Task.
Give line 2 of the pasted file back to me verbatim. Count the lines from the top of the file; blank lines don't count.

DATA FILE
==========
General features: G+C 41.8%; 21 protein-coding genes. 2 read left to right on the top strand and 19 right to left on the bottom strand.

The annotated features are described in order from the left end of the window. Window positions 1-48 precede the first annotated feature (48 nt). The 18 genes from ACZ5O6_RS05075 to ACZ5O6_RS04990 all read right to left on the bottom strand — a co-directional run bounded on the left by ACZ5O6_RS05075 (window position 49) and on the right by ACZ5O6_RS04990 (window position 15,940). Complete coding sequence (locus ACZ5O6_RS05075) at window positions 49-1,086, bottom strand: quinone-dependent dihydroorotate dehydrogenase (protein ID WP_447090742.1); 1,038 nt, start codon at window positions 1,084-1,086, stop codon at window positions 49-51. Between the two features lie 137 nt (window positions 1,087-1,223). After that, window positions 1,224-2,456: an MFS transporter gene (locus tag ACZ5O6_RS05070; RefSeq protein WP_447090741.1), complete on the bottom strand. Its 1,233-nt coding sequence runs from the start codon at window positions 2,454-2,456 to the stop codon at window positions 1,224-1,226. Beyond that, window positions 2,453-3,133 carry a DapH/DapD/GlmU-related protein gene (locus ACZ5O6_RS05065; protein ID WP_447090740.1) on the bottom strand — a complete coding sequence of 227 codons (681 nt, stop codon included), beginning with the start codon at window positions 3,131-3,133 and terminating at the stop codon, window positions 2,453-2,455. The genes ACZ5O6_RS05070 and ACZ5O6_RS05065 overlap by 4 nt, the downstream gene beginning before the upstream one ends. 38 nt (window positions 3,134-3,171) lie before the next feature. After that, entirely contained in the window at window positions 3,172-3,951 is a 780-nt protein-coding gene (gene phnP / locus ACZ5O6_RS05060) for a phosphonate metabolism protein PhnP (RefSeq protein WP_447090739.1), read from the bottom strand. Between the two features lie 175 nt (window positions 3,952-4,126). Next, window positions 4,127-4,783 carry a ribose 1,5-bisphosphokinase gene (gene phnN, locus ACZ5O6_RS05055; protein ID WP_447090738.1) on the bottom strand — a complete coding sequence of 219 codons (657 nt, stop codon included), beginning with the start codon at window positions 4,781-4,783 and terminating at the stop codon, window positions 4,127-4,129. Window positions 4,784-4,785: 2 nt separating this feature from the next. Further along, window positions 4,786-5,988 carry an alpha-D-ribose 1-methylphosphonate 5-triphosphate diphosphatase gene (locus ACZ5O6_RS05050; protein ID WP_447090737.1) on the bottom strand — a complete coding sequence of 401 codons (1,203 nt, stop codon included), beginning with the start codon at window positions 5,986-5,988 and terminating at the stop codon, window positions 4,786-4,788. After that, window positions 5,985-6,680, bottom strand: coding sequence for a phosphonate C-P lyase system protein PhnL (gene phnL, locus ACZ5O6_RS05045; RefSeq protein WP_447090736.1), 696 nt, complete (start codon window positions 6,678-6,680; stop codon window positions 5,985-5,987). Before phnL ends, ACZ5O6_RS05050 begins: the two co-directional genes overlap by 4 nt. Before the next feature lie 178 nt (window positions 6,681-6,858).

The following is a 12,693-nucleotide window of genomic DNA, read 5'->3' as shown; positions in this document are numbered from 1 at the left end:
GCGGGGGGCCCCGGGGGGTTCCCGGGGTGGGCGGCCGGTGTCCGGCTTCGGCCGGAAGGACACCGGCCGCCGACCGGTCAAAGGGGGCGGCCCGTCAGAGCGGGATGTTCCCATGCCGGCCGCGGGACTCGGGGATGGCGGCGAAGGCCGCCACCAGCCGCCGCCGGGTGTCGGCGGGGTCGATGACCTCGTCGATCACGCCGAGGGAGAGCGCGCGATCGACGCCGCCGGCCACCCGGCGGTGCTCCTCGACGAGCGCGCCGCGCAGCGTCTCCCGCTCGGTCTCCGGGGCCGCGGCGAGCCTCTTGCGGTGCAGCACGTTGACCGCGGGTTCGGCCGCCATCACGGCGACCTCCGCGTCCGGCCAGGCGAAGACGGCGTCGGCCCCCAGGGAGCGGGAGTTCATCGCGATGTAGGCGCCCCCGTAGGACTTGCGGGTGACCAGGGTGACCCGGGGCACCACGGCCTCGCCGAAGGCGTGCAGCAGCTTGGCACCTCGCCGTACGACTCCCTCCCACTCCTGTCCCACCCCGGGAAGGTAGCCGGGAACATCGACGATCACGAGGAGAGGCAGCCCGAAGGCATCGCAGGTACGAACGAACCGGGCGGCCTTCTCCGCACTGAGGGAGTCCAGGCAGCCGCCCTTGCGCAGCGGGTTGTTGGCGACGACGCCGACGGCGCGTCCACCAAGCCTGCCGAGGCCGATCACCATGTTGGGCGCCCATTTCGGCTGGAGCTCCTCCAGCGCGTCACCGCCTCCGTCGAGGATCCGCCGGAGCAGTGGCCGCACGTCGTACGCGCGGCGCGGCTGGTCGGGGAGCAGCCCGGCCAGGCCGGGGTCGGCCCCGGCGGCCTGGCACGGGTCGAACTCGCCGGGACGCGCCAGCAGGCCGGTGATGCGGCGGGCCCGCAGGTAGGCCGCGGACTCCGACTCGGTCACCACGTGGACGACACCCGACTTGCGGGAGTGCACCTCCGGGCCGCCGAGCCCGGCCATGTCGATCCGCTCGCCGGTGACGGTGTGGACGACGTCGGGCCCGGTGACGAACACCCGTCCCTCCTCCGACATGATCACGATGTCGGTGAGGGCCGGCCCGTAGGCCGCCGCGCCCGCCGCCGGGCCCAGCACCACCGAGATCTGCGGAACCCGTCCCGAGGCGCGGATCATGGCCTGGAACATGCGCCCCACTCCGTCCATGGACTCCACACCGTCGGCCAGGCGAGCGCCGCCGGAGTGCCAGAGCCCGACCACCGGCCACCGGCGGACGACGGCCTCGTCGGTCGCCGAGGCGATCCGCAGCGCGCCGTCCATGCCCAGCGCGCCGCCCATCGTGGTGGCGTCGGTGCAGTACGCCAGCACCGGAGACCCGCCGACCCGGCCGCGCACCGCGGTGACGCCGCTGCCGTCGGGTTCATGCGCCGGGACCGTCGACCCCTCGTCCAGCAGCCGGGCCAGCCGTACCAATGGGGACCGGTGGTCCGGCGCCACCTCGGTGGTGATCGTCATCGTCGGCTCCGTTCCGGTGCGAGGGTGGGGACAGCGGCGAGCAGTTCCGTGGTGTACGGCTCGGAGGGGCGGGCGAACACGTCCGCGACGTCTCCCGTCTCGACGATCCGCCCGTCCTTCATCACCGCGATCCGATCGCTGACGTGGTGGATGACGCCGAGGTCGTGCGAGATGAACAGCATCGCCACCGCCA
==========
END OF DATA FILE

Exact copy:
The annotated features are described in order from the left end of the window. Window positions 1-48 precede the first annotated feature (48 nt). The 18 genes from ACZ5O6_RS05075 to ACZ5O6_RS04990 all read right to left on the bottom strand — a co-directional run bounded on the left by ACZ5O6_RS05075 (window position 49) and on the right by ACZ5O6_RS04990 (window position 15,940). Complete coding sequence (locus ACZ5O6_RS05075) at window positions 49-1,086, bottom strand: quinone-dependent dihydroorotate dehydrogenase (protein ID WP_447090742.1); 1,038 nt, start codon at window positions 1,084-1,086, stop codon at window positions 49-51. Between the two features lie 137 nt (window positions 1,087-1,223). After that, window positions 1,224-2,456: an MFS transporter gene (locus tag ACZ5O6_RS05070; RefSeq protein WP_447090741.1), complete on the bottom strand. Its 1,233-nt coding sequence runs from the start codon at window positions 2,454-2,456 to the stop codon at window positions 1,224-1,226. Beyond that, window positions 2,453-3,133 carry a DapH/DapD/GlmU-related protein gene (locus ACZ5O6_RS05065; protein ID WP_447090740.1) on the bottom strand — a complete coding sequence of 227 codons (681 nt, stop codon included), beginning with the start codon at window positions 3,131-3,133 and terminating at the stop codon, window positions 2,453-2,455. The genes ACZ5O6_RS05070 and ACZ5O6_RS05065 overlap by 4 nt, the downstream gene beginning before the upstream one ends. 38 nt (window positions 3,134-3,171) lie before the next feature. After that, entirely contained in the window at window positions 3,172-3,951 is a 780-nt protein-coding gene (gene phnP / locus ACZ5O6_RS05060) for a phosphonate metabolism protein PhnP (RefSeq protein WP_447090739.1), read from the bottom strand. Between the two features lie 175 nt (window positions 3,952-4,126). Next, window positions 4,127-4,783 carry a ribose 1,5-bisphosphokinase gene (gene phnN, locus ACZ5O6_RS05055; protein ID WP_447090738.1) on the bottom strand — a complete coding sequence of 219 codons (657 nt, stop codon included), beginning with the start codon at window positions 4,781-4,783 and terminating at the stop codon, window positions 4,127-4,129. Window positions 4,784-4,785: 2 nt separating this feature from the next. Further along, window positions 4,786-5,988 carry an alpha-D-ribose 1-methylphosphonate 5-triphosphate diphosphatase gene (locus ACZ5O6_RS05050; protein ID WP_447090737.1) on the bottom strand — a complete coding sequence of 401 codons (1,203 nt, stop codon included), beginning with the start codon at window positions 5,986-5,988 and terminating at the stop codon, window positions 4,786-4,788. After that, window positions 5,985-6,680, bottom strand: coding sequence for a phosphonate C-P lyase system protein PhnL (gene phnL, locus ACZ5O6_RS05045; RefSeq protein WP_447090736.1), 696 nt, complete (start codon window positions 6,678-6,680; stop codon window positions 5,985-5,987). Before phnL ends, ACZ5O6_RS05050 begins: the two co-directional genes overlap by 4 nt. Before the next feature lie 178 nt (window positions 6,681-6,858).